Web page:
Merina consultants told officials from both cities in 2022, that they should consider forming a regional fire authority (RFA) instead of working to correct the many “gaps” in the current agreement and called the interlocal agreement in effect now “unsustainable.”

Officials from Camas and Washougal have discussed the possible formation of an RFA, which would require voter approval, during ongoing meetings of the CWFD’s Joint Policy Advisory Committee (JPAC).

Several Washougal council members, including Mayor David Stuebe and Molly Coston, have publicly voiced their preference for the RFA over the current interlocal agreement.

“(This is) a huge issue,” said Coston, a JPAC member. “We’ve been working on it for a couple of years, and it is a huge challenge for us, and Camas as well, because costs escalate every year, much more than our revenue escalates. We’re going to have to find some strategies to mitigate that and find ways to continue that relationship.”

Washougal City Council members will discuss the proposed 2024 budget, including the fire department funds, during their meeting on Monday, Nov. 13.

Camas officials question proposal

Camas City Administrator Doug Quinn told Camas officials this week that he had received Washougal’s comments regarding the extension of the CWFD’s interlocal agreement, which expires Dec. 31.

“They are, at this point, suggesting an alternative formula (different from) the original agreement,” Quinn said during the Camas City Council’s workshop on Monday, Nov. 6. “We have a ways to go in evaluating this new proposal.”

Camas Councilwoman Bonnie Carter, a JPAC member, said officials from both cities have had “very contentious conversations” during recent JPAC meetings.

At least one Camas City Council member — Councilman Tim Hein — expressed frustration this week about the ongoing fire department funding-formula negotiations.

“I am disappointed at what I see from our colleagues in Washougal,” Hein said Monday. “It’s disappointing to see a lack of recognition … of monies owed (to Camas). There is a lot of talk about an RFA and extending (the interlocal agreement) into the future, but not a lot of talk on their side about what is owed to the city of Camas and the citizens of Camas now.”

“I don’t understand why we would continue to work on an RFA and extending an agreement (with Washougal) when the tenets of that agreement are not being met,” Hein added. “We have until Dec. 31, and there could be a motion before then regarding not extending that relationship. I want to share that in the spirit of (having) no surprises.”

Camas Councilman Don Chaney, also a JPAC member, added that the Washougal proposal was “complex” and said Camas JPAC members planned to meet Tuesday, Nov. 7, to discuss the details of the proposal’s funding formula suggestions.

“We got Washougal’s proposal Friday,” Chaney said. “It’s so complex I don’t think I’d do it justice (discussing the details), so we’re going to have a Camas JPAC meeting tomorrow morning … then get back to Washougal JPAC (members) as soon as we can.”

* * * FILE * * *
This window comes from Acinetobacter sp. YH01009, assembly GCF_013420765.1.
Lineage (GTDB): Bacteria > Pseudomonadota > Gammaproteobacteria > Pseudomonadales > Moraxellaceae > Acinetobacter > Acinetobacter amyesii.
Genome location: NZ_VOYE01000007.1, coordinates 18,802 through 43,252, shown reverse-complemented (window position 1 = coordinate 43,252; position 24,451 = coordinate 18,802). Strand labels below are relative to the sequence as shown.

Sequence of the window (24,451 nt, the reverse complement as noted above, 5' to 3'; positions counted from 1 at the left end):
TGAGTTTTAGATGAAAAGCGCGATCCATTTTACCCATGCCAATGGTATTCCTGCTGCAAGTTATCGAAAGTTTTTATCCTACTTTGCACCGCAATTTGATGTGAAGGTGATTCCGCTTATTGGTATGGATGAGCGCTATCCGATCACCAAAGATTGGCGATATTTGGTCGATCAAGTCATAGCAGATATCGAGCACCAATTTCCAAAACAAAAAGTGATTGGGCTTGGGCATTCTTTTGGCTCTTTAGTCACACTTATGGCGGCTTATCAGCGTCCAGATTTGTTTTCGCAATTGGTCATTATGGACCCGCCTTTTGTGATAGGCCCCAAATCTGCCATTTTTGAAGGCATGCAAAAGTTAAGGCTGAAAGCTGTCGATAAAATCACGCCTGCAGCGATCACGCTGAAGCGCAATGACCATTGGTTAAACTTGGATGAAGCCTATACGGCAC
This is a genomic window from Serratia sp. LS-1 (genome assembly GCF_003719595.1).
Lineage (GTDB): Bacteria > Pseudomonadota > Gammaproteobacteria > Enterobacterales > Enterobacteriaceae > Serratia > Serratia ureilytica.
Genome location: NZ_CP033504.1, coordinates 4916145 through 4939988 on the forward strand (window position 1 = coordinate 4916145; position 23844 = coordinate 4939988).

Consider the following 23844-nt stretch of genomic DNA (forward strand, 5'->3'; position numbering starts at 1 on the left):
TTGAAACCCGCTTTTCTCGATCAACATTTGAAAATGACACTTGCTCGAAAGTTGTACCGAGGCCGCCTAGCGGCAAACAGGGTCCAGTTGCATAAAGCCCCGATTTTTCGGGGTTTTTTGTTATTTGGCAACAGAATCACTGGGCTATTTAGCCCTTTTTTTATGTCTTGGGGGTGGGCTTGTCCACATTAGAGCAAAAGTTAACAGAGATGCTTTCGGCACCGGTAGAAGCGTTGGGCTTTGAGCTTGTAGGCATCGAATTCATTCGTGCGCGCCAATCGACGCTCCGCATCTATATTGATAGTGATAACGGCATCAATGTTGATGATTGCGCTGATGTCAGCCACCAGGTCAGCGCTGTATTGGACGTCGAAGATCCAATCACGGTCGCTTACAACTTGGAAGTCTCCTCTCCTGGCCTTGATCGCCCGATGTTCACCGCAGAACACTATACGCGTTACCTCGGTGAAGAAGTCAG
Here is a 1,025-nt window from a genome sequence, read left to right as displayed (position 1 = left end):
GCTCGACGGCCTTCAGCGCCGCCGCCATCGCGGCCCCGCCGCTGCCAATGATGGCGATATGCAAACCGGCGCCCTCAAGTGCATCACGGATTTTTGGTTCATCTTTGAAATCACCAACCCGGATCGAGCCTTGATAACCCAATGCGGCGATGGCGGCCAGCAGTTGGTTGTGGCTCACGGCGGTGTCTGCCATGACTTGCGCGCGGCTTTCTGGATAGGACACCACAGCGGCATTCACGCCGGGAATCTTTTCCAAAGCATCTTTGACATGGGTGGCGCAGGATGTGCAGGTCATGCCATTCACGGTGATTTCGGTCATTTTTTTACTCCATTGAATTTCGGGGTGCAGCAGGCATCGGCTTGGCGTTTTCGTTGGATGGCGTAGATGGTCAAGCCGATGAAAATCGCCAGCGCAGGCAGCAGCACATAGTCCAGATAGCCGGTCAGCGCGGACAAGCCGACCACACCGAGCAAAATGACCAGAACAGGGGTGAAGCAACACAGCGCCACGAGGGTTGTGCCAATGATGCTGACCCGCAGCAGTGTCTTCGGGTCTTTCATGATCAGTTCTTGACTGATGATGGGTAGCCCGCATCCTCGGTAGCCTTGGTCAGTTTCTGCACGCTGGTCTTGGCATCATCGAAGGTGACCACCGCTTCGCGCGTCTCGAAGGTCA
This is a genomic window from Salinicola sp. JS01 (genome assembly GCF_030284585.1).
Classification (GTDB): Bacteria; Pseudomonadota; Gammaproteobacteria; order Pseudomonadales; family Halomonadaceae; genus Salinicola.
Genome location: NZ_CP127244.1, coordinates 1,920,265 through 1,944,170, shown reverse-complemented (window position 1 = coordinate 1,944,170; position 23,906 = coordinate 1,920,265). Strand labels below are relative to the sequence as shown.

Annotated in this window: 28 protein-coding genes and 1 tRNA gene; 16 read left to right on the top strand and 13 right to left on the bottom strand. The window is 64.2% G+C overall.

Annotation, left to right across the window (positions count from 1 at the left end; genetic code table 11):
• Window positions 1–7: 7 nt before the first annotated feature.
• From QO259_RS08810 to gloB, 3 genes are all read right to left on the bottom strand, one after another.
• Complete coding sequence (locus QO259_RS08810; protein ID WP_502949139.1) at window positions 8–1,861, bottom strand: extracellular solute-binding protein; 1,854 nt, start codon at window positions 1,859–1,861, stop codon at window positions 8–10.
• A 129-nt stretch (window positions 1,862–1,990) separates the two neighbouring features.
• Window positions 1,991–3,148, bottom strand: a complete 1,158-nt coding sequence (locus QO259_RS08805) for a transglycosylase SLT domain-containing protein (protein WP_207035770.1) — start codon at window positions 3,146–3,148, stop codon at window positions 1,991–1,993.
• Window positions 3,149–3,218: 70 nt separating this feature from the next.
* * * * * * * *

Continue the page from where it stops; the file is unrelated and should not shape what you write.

Washougal moving forward on fire station replacement

The city of Washougal is also moving forward toward replacing its fire station, located at 1400 “A” St. near downtown Washougal.

“We only have concepts to help us make that decision, so now we need to secure full design,” Scott told the Washougal City Council during the Council’s Oct. 23 workshop. “It’s a qualifications-based selection, so we have to do an RFQ (request for qualifications). We’re working with the fire department to get the RFQ out, and then we’ll get responses to that. We pick the most qualified person and then we negotiate with that person on a price. If we can’t reach an agreement, we go to the next qualified person. We don’t know yet what that price will be, but probably in the first quarter next year, we’ll come back (with) that pricing. Probably, fire impact fees will be funding that. It’s a good use of those funds.”

According to a report by Mackenzie, the Portland-based consultant group hired by Camas in early 2021 to conduct a capital facilities plan for the CWFD, the fire department will need to replace two fire stations, including the Washougal station and the CWFD headquarters in downtown Camas within the next five years, and build a third within the next 10 years to in order to meet the needs of current and future Camas-Washougal residents.

The consultants projected the total cost of replacing the two existing CWFD fire stations and building a third station, excluding any necessary land purchases, would be between $33 million and $36.5 million.

Camas officials have been in conversations about floating a capital facilities bond to fund the renovation or replacement of the fire department’s headquarters next to Camas City Hall, which, according to the 2021 Mackenzie report, would not withstand a major earthquake.

Post-Record Managing Editor Kelly Moyer contributed to this article.